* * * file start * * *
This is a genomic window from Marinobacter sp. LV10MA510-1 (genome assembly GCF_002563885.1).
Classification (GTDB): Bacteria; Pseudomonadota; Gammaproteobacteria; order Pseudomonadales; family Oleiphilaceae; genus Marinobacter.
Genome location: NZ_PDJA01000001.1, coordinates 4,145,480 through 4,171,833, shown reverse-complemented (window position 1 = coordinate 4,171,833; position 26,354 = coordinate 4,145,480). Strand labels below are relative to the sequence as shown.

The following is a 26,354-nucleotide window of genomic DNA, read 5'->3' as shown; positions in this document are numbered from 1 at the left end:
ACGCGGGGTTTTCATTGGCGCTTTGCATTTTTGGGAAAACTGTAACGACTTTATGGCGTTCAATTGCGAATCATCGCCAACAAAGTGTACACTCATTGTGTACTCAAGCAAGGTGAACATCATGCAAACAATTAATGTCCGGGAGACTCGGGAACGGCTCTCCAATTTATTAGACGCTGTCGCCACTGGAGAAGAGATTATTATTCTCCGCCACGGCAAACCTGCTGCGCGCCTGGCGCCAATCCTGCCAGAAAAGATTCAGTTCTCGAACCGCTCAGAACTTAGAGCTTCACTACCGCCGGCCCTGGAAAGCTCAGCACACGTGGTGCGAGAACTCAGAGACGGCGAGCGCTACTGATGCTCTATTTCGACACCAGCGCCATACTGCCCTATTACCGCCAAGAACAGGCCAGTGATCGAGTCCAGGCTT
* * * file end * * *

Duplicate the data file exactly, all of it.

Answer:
This is a genomic window from Marinobacter sp. LV10MA510-1 (genome assembly GCF_002563885.1).
Classification (GTDB): Bacteria; Pseudomonadota; Gammaproteobacteria; order Pseudomonadales; family Oleiphilaceae; genus Marinobacter.
Genome location: NZ_PDJA01000001.1, coordinates 4,145,480 through 4,171,833, shown reverse-complemented (window position 1 = coordinate 4,171,833; position 26,354 = coordinate 4,145,480). Strand labels below are relative to the sequence as shown.

The following is a 26,354-nucleotide window of genomic DNA, read 5'->3' as shown; positions in this document are numbered from 1 at the left end:
ACGCGGGGTTTTCATTGGCGCTTTGCATTTTTGGGAAAACTGTAACGACTTTATGGCGTTCAATTGCGAATCATCGCCAACAAAGTGTACACTCATTGTGTACTCAAGCAAGGTGAACATCATGCAAACAATTAATGTCCGGGAGACTCGGGAACGGCTCTCCAATTTATTAGACGCTGTCGCCACTGGAGAAGAGATTATTATTCTCCGCCACGGCAAACCTGCTGCGCGCCTGGCGCCAATCCTGCCAGAAAAGATTCAGTTCTCGAACCGCTCAGAACTTAGAGCTTCACTACCGCCGGCCCTGGAAAGCTCAGCACACGTGGTGCGAGAACTCAGAGACGGCGAGCGCTACTGATGCTCTATTTCGACACCAGCGCCATACTGCCCTATTACCGCCAAGAACAGGCCAGTGATCGAGTCCAGGCTT